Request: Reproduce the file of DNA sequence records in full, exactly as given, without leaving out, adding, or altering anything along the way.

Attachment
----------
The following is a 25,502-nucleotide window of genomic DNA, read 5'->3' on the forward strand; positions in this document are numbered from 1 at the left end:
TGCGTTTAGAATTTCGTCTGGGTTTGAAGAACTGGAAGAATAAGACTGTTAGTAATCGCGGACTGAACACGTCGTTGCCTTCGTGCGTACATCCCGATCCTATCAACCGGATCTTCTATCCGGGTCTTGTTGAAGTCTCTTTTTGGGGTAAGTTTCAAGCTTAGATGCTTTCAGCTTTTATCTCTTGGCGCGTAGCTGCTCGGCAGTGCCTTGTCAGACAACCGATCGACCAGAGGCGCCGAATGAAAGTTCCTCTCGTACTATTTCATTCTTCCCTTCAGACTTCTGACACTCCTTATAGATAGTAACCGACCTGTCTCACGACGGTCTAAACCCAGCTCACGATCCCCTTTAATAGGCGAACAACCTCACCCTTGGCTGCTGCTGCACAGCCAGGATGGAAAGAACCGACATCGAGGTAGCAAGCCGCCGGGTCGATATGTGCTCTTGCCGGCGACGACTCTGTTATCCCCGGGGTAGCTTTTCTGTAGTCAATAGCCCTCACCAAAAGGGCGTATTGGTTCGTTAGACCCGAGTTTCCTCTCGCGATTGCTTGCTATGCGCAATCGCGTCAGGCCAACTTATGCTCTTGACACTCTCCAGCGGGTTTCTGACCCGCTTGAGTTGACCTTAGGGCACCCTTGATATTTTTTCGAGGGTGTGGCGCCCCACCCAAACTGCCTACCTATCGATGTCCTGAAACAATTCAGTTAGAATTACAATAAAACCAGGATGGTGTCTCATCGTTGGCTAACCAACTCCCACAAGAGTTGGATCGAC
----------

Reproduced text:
The following is a 25,502-nucleotide window of genomic DNA, read 5'->3' on the forward strand; positions in this document are numbered from 1 at the left end:
TGCGTTTAGAATTTCGTCTGGGTTTGAAGAACTGGAAGAATAAGACTGTTAGTAATCGCGGACTGAACACGTCGTTGCCTTCGTGCGTACATCCCGATCCTATCAACCGGATCTTCTATCCGGGTCTTGTTGAAGTCTCTTTTTGGGGTAAGTTTCAAGCTTAGATGCTTTCAGCTTTTATCTCTTGGCGCGTAGCTGCTCGGCAGTGCCTTGTCAGACAACCGATCGACCAGAGGCGCCGAATGAAAGTTCCTCTCGTACTATTTCATTCTTCCCTTCAGACTTCTGACACTCCTTATAGATAGTAACCGACCTGTCTCACGACGGTCTAAACCCAGCTCACGATCCCCTTTAATAGGCGAACAACCTCACCCTTGGCTGCTGCTGCACAGCCAGGATGGAAAGAACCGACATCGAGGTAGCAAGCCGCCGGGTCGATATGTGCTCTTGCCGGCGACGACTCTGTTATCCCCGGGGTAGCTTTTCTGTAGTCAATAGCCCTCACCAAAAGGGCGTATTGGTTCGTTAGACCCGAGTTTCCTCTCGCGATTGCTTGCTATGCGCAATCGCGTCAGGCCAACTTATGCTCTTGACACTCTCCAGCGGGTTTCTGACCCGCTTGAGTTGACCTTAGGGCACCCTTGATATTTTTTCGAGGGTGTGGCGCCCCACCCAAACTGCCTACCTATCGATGTCCTGAAACAATTCAGTTAGAATTACAATAAAACCAGGATGGTGTCTCATCGTTGGCTAACCAACTCCCACAAGAGTTGGATCGAC